Skip to main content

Zuckerberg Promises Simpler Facebook Privacy Controls

In an op-ed piece published in the Washington Post, Facebook CEO Mark Zuckerberg promised the social networking site will offer simplified privacy control in the “coming weeks,” including an “easy way” to turn off all third-party services.

“Simply put, many of you thought our controls were too complex,” Zuckerberg wrote. “Our intention was to give you lots of granular controls; but that may not have been what many of you wanted. We just missed the mark.”

Zuckerberg’s promise comes as the social networking service is facing another firestorm of controversy over the accessibility of its users’ information. Barring privacy gaffes that expose chats and private account information—the most recent comes by way of unique user codes being sent along to advertisers—Facebook’s revamped privacy settings indeed offer a lot of granularity, but have been roundly criticized as being too complex for most people to manage meaningfully. For instance, Facebook’s privacy setting enable users to opt out of sharing personal data with other sites so they can personalize their content for particular users, but Facebook only enables users to opt out on a site-by-site basis. There’s no way for Facebook users to opt out of it entirely.

Lawmakers and regulators have been taking notice of Facebook’s struggles with privacy. Democratic senator Chuck Schumer has asked the Federal Trade Commission to regulate social networking sites and establish a set of guidelines for how they operate; legislation has also been introduced in the U.S. House that would require users explicitly approve any sharing of personal information from a social networking site each and every time it happens. Government regulators in Canada and Europe are also looking into how Facebook handles personal information.

Editors' Recommendations

Geoff Duncan
Former Digital Trends Contributor
Geoff Duncan writes, programs, edits, plays music, and delights in making software misbehave. He's probably the only member…
Reels are about to show up in yet another Facebook feature
A smartphone with the Facebook app icon on it all on a white marble background.

As its answer to TikTok, Reels is clearly a particularly important priority for Meta. Which is why a number of its platforms' recent feature updates often involve Reels. And today's announcement was not exempt from Meta's push to make Reels just as competitive as TikTok.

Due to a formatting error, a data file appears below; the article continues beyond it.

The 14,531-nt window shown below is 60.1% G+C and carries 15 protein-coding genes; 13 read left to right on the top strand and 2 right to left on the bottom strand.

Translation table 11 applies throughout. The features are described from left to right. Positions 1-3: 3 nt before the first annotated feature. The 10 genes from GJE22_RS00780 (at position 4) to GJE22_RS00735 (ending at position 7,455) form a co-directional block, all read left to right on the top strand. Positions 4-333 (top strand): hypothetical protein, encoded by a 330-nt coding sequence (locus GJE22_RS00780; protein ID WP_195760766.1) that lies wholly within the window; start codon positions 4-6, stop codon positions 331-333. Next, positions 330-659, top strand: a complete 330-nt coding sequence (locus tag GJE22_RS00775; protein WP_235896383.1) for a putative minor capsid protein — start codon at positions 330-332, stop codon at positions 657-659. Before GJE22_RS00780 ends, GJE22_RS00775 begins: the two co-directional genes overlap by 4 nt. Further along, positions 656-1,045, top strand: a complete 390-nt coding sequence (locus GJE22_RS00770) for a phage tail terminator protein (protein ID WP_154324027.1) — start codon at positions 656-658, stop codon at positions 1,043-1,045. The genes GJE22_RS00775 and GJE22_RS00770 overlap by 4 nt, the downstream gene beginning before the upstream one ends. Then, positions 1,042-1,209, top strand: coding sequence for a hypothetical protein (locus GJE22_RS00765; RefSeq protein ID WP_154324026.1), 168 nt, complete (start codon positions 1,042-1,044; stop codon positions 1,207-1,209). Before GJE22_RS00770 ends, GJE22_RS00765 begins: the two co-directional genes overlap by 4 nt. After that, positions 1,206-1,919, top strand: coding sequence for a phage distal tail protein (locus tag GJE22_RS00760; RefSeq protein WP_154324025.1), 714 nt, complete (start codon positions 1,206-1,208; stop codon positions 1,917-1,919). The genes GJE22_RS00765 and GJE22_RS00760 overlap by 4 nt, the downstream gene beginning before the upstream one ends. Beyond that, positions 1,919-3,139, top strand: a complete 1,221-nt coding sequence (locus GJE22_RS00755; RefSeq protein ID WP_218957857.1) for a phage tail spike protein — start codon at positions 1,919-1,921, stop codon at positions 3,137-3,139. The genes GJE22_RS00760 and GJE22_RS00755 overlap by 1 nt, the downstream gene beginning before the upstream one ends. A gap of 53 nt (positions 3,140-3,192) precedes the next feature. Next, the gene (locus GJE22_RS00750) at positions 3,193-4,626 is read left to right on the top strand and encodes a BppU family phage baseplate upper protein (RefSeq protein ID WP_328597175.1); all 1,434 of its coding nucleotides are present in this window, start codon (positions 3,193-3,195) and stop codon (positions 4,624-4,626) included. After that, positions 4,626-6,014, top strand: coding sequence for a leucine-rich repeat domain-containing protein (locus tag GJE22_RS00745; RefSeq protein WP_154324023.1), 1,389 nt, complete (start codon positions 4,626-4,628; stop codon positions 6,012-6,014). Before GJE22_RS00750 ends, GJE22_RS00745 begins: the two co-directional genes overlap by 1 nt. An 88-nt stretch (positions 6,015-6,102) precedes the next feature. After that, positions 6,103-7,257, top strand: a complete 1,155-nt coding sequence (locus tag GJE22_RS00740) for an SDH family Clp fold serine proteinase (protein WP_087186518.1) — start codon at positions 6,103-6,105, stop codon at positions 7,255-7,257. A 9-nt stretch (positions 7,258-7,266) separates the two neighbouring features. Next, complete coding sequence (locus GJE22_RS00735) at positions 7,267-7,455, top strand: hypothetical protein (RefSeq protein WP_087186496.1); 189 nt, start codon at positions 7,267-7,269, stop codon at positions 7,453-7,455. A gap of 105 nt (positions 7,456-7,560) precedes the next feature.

On Thursday, Meta announced that it would be bringing Reels to Facebook Groups, mentioning it as one of three new ways for users to "to connect over shared interests." Facebook group members and admins will be able to add "audio, text overlay and filters on top of their videos before sharing to bring their stories to life."

Read more
This new malware is targeting Facebook accounts – make sure yours is safe
Facebook logo appears with a hooded figure over a cracked blue background.

In the ongoing barrage of cyberattacks, Facebook users are being targeted by a new version of the Ducktail malware that originally surfaced in July. The first implementation was specifically aimed at Facebook Business accounts, but it has recently become a more widespread danger.

The latest version of Ducktail collects any and all Facebook data available on an infected computer. If it happens to be a business account, payment methods could be discovered, putting your money at risk. Furthermore, Facebook Business data might include billing information and cycles, which could be used to help disguise unauthorized purchases.

Read more
What is a Facebook Pixel? Meta’s tracking tool, explained
Meta, formerly Facebook.

If you have a website for your business and you're wondering how well your ads are reaching prospective customers, you'll probably want to be able to measure that to make sure that the money you've spent on advertising for your business is money well spent. Meta (the parent company of social media platforms Facebook and Instagram) offers a tool that can measure that by capturing how your customers interact with your business' website.

At one point, this tool was known as a Facebook Pixel. But since the technology company's recent rebranding to Meta, the tool also underwent a name change and is now known as the Meta Pixel.

Read more